Recent Comments

Staci Stutsman

Great post, Amanda! I, too, am interested in discourses of quality around these perpetrators (who are usually men). It’s notabe to see where the versions of the parallel texts are cropping up. For instance, Kathie Durst’s story is in the work at Lifetime ( http://deadline.com/2016/08/robert-durst-movie-in-works-lifetime-bettina... ). The stories of victims (who are often women) often crop up on channels that do not lend these stories the presitige associated with quality tv.

close up of Robert Durst
Staci Stutsman

Thanks for your reply! I’m especially interested in your last remarks—those around the stigma related to enjoying crime entertainment. It’s exactly that sort of enjoyment that I want to unpack. When I teach true crime in my courses, we always talk about how “grimy” it feels to enjoy these crime narratives so much. Despite that griminess (and the stigma), people love to watch true crime. Whether or not they “like” or feel “sympathetic” toward the true crime bad guys, the process of watching is enjoyable. It’s that pleasure that I want to explore by putting true crime in conversation with antihero dramas. Regardless of whether or not the perpetrator/villain’s guilt is definitive, people still love their stories. I don’t think that enjoyment is contingent on innocence. In some ways, I feel like antihero dramas (and their related discourse of ‘quality’) are creating a situation in which it is okay to “root for the bad guys.” This condonation seems to extend to true crime stories when they, too, are couched within discourses of quality.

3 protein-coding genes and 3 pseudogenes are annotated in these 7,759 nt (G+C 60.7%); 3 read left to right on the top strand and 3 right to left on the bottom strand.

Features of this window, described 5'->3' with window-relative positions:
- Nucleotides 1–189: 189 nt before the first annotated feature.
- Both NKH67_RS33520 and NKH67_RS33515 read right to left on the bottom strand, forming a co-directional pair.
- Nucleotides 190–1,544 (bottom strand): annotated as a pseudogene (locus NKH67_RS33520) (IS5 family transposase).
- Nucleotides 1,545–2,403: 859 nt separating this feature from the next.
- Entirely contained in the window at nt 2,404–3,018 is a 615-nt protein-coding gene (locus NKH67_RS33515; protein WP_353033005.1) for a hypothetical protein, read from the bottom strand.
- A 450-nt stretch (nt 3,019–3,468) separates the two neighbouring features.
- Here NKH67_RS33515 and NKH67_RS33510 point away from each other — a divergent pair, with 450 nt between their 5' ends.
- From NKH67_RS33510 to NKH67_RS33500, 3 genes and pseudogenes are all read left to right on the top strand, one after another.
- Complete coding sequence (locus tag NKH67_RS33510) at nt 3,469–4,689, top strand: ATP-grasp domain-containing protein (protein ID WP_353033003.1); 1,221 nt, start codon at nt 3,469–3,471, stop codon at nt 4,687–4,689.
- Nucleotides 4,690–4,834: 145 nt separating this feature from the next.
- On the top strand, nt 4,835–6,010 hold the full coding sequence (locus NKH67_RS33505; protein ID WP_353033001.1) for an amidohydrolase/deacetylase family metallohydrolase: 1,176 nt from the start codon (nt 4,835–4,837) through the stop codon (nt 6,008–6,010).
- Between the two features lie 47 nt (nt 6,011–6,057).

close up of Robert Durst
Leslie Rowen

I think the point you make about true crime documentary talking heads is very interesting, Staci. In contrast with straight documentaries, the true crime doc enters itself as evidence—Durst’s bizarre behavior in The Jinx becomes his testimony, and it is up to the jury (us viewers) to determine his guilt or innocence. Though viewers are of course allowed their own opinions, I feel the case put forth by Andrew Jarecki in The Jinx is pretty damning. In the case of documentaries like The Staircase or the Paradise Lost series, there is less certainty, leading to much more debate about the courtroom verdicts of the cases in question.

I think it is interesting that you bring up Tony Soprano and Walter White as examples, because though they too are the focus of their respective shows, the perspective is different. Durst’s own narrative of his life is entered in contrast to the alternative telling made by Jarecki. Tony and Walter, on the other hand, have control of the story, and for this reason I think the audience feels more sympathy for these characters, even rooting for their success in their criminal endeavors. As a comparison, it made me evaluate my personal feelings about all three men, and exactly why I find Walter and Tony if not likable, interesting, whereas my feelings for Durst are entirely negative. I think the contrast between major figures of true crime with major figures of crime fiction is worth further study, and I’d wager that fictionalizing crime removes a lot of the stigma related to enjoying crime entertainment, making it more acceptable to “root for the bad guys.”

Patriotic Pepe
Richard Jermain

Thanks for your excellent entry. I’m curious how you see the relation of political memes to more traditional agit-prop (they at least resemble the aesthetic approach); or if you see them as a different approach altogether. I think it’s an interesting observation that the “jokes” always fall flat. What is the potential for subversion? For instance, many on the alt-right/far-right seem very confident that memes have a real force (“meme magick”). Is this belief itself facetious?